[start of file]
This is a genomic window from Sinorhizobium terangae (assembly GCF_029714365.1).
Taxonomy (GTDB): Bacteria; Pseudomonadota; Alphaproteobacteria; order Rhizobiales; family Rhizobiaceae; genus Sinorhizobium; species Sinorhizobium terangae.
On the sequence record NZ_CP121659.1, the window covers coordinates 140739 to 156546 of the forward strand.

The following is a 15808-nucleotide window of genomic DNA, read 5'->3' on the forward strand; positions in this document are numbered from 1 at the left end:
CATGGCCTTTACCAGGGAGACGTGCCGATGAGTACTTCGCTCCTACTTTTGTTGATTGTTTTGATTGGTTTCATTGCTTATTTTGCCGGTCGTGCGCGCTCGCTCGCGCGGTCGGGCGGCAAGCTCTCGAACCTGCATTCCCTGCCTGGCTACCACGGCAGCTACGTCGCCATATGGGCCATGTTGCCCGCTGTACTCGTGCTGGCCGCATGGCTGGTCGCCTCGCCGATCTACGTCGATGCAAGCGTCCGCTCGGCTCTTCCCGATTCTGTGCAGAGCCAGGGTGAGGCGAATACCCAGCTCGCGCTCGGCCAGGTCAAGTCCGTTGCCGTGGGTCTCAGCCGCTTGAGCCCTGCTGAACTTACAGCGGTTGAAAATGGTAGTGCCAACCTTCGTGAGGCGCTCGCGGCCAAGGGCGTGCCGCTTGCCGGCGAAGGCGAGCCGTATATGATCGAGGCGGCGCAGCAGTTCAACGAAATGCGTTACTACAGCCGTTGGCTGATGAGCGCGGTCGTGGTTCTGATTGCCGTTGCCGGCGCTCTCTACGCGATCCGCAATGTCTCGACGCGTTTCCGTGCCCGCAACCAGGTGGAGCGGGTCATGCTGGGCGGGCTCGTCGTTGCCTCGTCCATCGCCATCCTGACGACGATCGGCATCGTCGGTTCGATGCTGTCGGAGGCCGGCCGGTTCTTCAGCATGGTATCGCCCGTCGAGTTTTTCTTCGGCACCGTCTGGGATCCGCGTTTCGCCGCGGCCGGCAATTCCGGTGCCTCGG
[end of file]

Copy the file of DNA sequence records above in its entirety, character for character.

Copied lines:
This is a genomic window from Sinorhizobium terangae (assembly GCF_029714365.1).
Taxonomy (GTDB): Bacteria; Pseudomonadota; Alphaproteobacteria; order Rhizobiales; family Rhizobiaceae; genus Sinorhizobium; species Sinorhizobium terangae.
On the sequence record NZ_CP121659.1, the window covers coordinates 140739 to 156546 of the forward strand.

The following is a 15808-nucleotide window of genomic DNA, read 5'->3' on the forward strand; positions in this document are numbered from 1 at the left end:
CATGGCCTTTACCAGGGAGACGTGCCGATGAGTACTTCGCTCCTACTTTTGTTGATTGTTTTGATTGGTTTCATTGCTTATTTTGCCGGTCGTGCGCGCTCGCTCGCGCGGTCGGGCGGCAAGCTCTCGAACCTGCATTCCCTGCCTGGCTACCACGGCAGCTACGTCGCCATATGGGCCATGTTGCCCGCTGTACTCGTGCTGGCCGCATGGCTGGTCGCCTCGCCGATCTACGTCGATGCAAGCGTCCGCTCGGCTCTTCCCGATTCTGTGCAGAGCCAGGGTGAGGCGAATACCCAGCTCGCGCTCGGCCAGGTCAAGTCCGTTGCCGTGGGTCTCAGCCGCTTGAGCCCTGCTGAACTTACAGCGGTTGAAAATGGTAGTGCCAACCTTCGTGAGGCGCTCGCGGCCAAGGGCGTGCCGCTTGCCGGCGAAGGCGAGCCGTATATGATCGAGGCGGCGCAGCAGTTCAACGAAATGCGTTACTACAGCCGTTGGCTGATGAGCGCGGTCGTGGTTCTGATTGCCGTTGCCGGCGCTCTCTACGCGATCCGCAATGTCTCGACGCGTTTCCGTGCCCGCAACCAGGTGGAGCGGGTCATGCTGGGCGGGCTCGTCGTTGCCTCGTCCATCGCCATCCTGACGACGATCGGCATCGTCGGTTCGATGCTGTCGGAGGCCGGCCGGTTCTTCAGCATGGTATCGCCCGTCGAGTTTTTCTTCGGCACCGTCTGGGATCCGCGTTTCGCCGCGGCCGGCAATTCCGGTGCCTCGG